The social development of right-wing authoritarianism: The interaction between parental autonomy support and societal threat to safety2017In: Personality and Individual Differences, ISSN 0191-8869, E-ISSN 1873-3549, Vol. 109, p. 1-4Article in journal (Refereed)
    Abstract [en]

    We tested the hypothesis that parental support for autonomy moderates the effects of societal threat to safety on the development of right-wing authoritarianism (RWA). In a quasi-experimental study performed on 241 Italian university students, societal threat to safety fostered RWA only among participants who reported low levels of parental support for autonomy.

  • 7.
    Manzi, Claudia
    et al.
    Department of Psychology, Università Cattolica del Sacro Cuore, Milano, Italy.
    Roccato, Michele
    Department of Psychology, Università degli Studi di Torino, Torino, Italy.
    Russo, Silvia
    Örebro University, School of Law, Psychology and Social Work.
    Meaning buffers right-wing authoritarian responses to societal threat via the mediation of loss of perceived control2015In: Personality and Individual Differences, ISSN 0191-8869, E-ISSN 1873-3549, Vol. 83, no Sept, p. 117-121Article in journal (Refereed)
    Abstract [en]

    The literature shows that exposure to societal threat stemming from criminality can elicit an increase in right-wing authoritarianism (RWA) via the mediation of the loss of perceived control. In this study, we investigated whether the perception of meaning can act as a buffering factor for such process, performing an experiment with 316 Italian university students (67.8% women; mean age = 25.81, SD = 9.18). A moderated mediation model showed that the loss of perceived control mediated the relation between societal threat stemming from criminality and RWA, but that the second link was significant only among people low in meaning. Limitations, implications and possible developments of this research are discussed.

    © 2015 Elsevier Ltd. All rights reserved

  • 8.
    Miklikowska, Marta
    Developmental Psychology, Åbo Akademi University, Vaasa, Finland.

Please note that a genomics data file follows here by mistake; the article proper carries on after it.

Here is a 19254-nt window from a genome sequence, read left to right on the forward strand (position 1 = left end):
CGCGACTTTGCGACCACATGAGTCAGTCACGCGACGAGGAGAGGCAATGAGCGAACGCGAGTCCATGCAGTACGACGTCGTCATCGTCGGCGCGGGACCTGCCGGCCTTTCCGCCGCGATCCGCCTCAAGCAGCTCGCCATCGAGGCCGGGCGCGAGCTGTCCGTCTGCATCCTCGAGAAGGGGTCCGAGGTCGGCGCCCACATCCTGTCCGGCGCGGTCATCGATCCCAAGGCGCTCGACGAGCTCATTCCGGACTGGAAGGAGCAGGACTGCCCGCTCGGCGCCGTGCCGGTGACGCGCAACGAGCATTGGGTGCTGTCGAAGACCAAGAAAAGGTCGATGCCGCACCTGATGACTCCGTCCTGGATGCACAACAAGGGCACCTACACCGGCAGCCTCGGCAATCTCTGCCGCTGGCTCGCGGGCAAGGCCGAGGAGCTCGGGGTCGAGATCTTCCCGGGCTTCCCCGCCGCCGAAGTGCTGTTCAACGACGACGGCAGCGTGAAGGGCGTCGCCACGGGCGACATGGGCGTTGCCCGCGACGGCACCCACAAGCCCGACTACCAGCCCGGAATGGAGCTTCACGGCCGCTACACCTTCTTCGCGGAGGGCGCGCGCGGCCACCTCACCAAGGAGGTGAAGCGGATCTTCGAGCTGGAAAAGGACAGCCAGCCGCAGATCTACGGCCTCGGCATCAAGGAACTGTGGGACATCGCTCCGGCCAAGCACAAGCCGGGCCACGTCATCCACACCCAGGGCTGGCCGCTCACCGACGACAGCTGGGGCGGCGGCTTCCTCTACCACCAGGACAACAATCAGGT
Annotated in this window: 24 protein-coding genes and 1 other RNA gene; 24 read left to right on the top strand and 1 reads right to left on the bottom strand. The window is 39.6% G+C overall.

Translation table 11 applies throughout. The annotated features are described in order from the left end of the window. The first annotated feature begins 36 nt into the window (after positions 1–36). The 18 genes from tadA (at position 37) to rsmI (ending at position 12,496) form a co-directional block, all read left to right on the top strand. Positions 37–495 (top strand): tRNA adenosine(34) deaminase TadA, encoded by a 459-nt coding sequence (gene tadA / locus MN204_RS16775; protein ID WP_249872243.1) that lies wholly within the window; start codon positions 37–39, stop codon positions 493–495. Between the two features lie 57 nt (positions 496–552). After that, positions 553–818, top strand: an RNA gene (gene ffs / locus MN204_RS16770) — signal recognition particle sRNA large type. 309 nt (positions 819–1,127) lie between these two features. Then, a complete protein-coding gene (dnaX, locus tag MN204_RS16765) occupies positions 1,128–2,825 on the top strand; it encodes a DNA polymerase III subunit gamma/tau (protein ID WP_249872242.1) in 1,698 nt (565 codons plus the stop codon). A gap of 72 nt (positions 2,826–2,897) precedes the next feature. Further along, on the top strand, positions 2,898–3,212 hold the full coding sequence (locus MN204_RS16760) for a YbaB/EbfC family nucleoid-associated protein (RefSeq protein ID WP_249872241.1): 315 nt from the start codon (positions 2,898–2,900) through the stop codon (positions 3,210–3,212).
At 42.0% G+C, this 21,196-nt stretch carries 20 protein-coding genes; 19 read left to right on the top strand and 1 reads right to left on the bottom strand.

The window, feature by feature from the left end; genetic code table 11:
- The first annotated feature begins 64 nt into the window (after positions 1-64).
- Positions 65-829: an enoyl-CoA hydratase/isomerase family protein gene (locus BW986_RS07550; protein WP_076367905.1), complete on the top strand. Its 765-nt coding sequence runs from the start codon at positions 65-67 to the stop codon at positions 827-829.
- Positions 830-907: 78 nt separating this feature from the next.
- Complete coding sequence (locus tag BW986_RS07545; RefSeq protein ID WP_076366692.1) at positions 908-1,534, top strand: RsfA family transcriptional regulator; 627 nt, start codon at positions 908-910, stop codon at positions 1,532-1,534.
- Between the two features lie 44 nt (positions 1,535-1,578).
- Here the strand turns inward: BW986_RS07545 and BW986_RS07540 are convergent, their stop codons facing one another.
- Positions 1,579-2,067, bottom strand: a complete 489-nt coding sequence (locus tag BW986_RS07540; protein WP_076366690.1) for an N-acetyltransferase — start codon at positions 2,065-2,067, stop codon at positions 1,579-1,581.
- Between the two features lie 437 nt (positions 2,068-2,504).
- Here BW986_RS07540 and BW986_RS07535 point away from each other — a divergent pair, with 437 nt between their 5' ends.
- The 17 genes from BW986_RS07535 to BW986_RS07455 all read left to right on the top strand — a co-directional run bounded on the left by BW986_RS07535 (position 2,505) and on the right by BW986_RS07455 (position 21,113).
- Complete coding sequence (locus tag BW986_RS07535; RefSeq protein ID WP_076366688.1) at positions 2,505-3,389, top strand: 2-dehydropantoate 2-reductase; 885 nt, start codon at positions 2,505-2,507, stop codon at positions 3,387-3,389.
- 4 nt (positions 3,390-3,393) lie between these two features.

Psychological underpinnings of democracy: empathy, authoritarianism, self-estemm, interpersonal trust, normative identity style, and openness to experiance as predictors of support for democratic values2012In: Personality and Individual Differences, ISSN 0191-8869, E-ISSN 1873-3549, Vol. 53, no 5, p. 603-608Article in journal (Refereed)
    Abstract [en]

    Although the role of individual differences for political attitudes is undisputed, the psychological determinants of support for democratic values received limited attention. This study aimed at incorporating a variety of measures of stable individual differences and determining their relative effect on support for democratic values as well as at testing a new predictor, i.e. normative identity style. The analysis of a survey in a sample of middle adolescents (N = 1341; 16–17 year olds) showed that (a) right-wing authoritarianism, interpersonal trust, normative identity style, and empathy were good predictors of support for democratic values, (b) empathy and authoritarianism were the strongest predictors of democratic commitments, and that (c) self-esteem was not related to support for democratic values.

  • 9.
    Russo, Silvia
    et al.
    Örebro University, School of Law, Psychology and Social Work.
    Amnå, Erik
    Örebro University, School of Humanities, Education and Social Sciences.
    When political talk translates into political action: The role of personality traits2016In: Personality and Individual Differences, ISSN 0191-8869, E-ISSN 1873-3549, Vol. 100, p. 126-130Article in journal (Refereed)
    Abstract [en]

    Discussing politics in everyday life is quite common but it is not clear how talking politics should prompt the desire to become politically active. We compared two ideas: Information gain, i.e., political talk translates into action when people receive information about activities and organizations; and social influence, i.e., political talk translates into action when people perceive their friends as politically active. Our main goal was to address the role played by two personality traits – Openness to Experience and Agreeableness – within these processes.  Adopting a longitudinal design (N = 895, sample of youths surveyed twice), we found that political talk promotes political participation over time when people perceive their discussion partners as politically active and that this effect is especially pronounced for agreeable people. Findings from this study provided support to the idea that political talk translates into political action under the condition of social influence and for people who are particularly susceptible to social conformity.

1 - 9 of 9